Alfred Sant is unhappy that the European Court of Justice has a say in how judges and magistrates are appointed in Malta.
Malta’s sovereignty has been ‘hindered’ by EU membership, says the former Labour Prime Minister who did all he could, together with current Labour Prime Minister Joseph Muscat, to prevent Malta from joining the union. Accession certainly hasn’t ‘hindered’ his bank balance. Like Muscat before him, Sant went on to hoover up a nice pre-tax salary of €105,000 per year as an MEP, and he’s been there since 2014.
Judging by this latest Sant Rant, the two-time MEP seems to feel Malta should be entitled to take everything it can get from the EU while following none of its rules.
Sant is upset that Maltese courts upheld a request by civil society group Repubblika for the European Court of Justice to determine whether the current system of appointing judges in Malta breaches fundamental rights.
‘What about the Blue years?’ he complained, in an attempt to frame this issue as nothing more than domestic partisan squabbling.
That is a distraction. Here’s the issue Sant is trying so hard to sweep under the rug.
Remember when you complained about something as a child, and your mother would say, “Because I said so, that’s why”? Well, Muscat can do that right now when it comes to appointing judges.
Repubblika is claiming that the current system gives the Prime Minister “arbitrary discretion” over judicial appointments, that the process is not subject to “clear and objective rules or criteria”, and that there’s no requirement for him to explain his decisions, as outlined in reports by leading European institutions.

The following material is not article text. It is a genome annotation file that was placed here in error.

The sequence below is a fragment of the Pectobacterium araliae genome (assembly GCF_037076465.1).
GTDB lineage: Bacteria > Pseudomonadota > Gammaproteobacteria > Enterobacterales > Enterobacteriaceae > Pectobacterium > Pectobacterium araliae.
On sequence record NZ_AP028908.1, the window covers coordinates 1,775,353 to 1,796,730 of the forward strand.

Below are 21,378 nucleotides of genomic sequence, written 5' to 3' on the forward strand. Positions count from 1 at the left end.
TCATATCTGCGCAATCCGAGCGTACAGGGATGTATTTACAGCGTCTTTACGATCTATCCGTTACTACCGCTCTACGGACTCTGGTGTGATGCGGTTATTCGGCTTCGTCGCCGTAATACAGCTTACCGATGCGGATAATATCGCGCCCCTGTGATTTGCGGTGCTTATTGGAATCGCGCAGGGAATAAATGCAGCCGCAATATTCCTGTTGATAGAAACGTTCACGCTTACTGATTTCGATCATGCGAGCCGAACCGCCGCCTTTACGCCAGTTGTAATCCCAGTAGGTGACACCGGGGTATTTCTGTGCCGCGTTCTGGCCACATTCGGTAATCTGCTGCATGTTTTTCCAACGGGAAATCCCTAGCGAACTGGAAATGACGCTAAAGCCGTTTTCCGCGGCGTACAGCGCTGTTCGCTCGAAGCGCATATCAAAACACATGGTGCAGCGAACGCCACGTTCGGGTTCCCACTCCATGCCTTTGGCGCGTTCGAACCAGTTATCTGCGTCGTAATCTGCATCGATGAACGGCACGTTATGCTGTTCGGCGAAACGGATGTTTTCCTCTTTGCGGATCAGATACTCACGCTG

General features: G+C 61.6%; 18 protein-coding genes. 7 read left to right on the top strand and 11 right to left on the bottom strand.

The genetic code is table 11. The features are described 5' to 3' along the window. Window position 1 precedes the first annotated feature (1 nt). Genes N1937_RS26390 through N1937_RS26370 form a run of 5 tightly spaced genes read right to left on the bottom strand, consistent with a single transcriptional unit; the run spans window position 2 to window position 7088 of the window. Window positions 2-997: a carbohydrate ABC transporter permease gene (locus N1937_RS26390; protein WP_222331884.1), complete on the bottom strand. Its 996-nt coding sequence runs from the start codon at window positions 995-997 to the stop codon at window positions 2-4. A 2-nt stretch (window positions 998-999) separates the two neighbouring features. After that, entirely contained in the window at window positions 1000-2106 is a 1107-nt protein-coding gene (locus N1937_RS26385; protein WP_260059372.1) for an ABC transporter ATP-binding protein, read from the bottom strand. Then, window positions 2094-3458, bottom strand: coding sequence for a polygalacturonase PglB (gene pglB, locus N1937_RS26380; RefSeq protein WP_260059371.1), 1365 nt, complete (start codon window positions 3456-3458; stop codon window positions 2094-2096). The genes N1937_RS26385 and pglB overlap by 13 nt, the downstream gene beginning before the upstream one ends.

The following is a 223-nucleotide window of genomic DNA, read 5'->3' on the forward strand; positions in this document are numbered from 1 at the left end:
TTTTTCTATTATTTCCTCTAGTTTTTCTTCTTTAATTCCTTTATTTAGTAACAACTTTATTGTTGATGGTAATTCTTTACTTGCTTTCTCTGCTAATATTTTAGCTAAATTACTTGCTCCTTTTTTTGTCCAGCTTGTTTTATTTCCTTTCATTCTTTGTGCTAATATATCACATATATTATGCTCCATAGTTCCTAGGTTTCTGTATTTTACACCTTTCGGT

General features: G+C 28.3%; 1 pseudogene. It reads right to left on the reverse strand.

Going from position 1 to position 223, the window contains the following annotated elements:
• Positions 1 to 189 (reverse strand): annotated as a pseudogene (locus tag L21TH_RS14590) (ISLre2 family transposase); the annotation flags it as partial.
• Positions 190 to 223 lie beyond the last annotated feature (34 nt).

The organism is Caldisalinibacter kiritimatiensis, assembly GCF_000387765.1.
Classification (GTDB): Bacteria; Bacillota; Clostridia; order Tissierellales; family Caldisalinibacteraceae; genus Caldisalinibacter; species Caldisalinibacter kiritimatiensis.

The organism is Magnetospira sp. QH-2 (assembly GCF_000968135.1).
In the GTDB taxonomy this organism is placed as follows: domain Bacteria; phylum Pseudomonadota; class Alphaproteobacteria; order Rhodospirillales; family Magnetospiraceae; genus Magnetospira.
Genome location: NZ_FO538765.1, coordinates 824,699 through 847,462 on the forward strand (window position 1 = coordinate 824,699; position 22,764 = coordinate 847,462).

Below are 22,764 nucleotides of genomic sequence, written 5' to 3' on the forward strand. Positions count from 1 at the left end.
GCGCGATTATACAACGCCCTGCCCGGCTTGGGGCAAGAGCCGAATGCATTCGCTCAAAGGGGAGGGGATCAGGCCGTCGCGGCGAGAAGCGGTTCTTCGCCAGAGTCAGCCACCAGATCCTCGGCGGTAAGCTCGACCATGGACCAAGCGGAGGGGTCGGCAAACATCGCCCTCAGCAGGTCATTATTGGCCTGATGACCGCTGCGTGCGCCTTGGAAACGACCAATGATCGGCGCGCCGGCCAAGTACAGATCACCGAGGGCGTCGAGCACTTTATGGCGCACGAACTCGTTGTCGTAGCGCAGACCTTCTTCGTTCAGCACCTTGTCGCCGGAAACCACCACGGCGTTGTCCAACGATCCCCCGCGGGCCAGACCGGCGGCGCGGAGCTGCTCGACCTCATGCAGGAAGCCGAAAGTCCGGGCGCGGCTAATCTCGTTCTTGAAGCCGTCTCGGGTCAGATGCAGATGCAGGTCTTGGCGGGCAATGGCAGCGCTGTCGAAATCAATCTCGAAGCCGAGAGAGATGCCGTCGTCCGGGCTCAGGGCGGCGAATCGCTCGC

The only excuse they seem to offer for keeping a broken system broken is that ‘it’s always been done this way — now it’s our turn.’
Can there be any justice for citizens under courts stacked with Muscat’s hand-picked appointees? The Venice Commission didn’t think so. They were alarmed by the Prime Minister’s unfettered ability to appoint judges and magistrates and recommended that it be changed.
The government said ‘yes, yes, yes, we’ll get right on that’ — and then Muscat rushed to appoint three new judges and three new magistrates before anything could be done to curb his powers.
Ask yourself why he was so intent to rush that through before Repubblika’s case could be heard.
This case is important because it will determine whether or not the Maltese judiciary — the last line of defence in a nation where the Head of every public institution answers to the Prime Minister — is impartial, or whether it simply does Muscat’s bidding.
Recent judgements by Maltese courts — including the bizarre case of Judge Grixti who blocked an inquiry into the role of three ministers in the Vitals hospital scandal— have raised concerns that the judiciary is willing to make convoluted rulings that help conceal abuses of power by this government.
Unfortunately for the Inner Circle, your right to a fair, impartial hearing is guaranteed by the EU. There’s a court of appeal that’s a step above even the unfettered local powers of il-Kink. And like any functioning representative of civil society, Repubblika has called in that authority on your behalf.
You have the same rights under EU law as a citizen of any other EU country, and the European Court of Justice is there to make sure those laws are applied the same way in every Member State.
Spinning that as ‘big EU against little Malta’ is just another variation on a ‘red vs blue’ Sant Rant. Hidden beneath it is the idea that your rights are less than those of your fellow citizens in other EU countries.
Unfortunately for Sant, trying to sweep inconvenient facts under a cheap rug never works.
The European Court of Justice is there to safeguard your rights — even when your own government is determined to trample on them.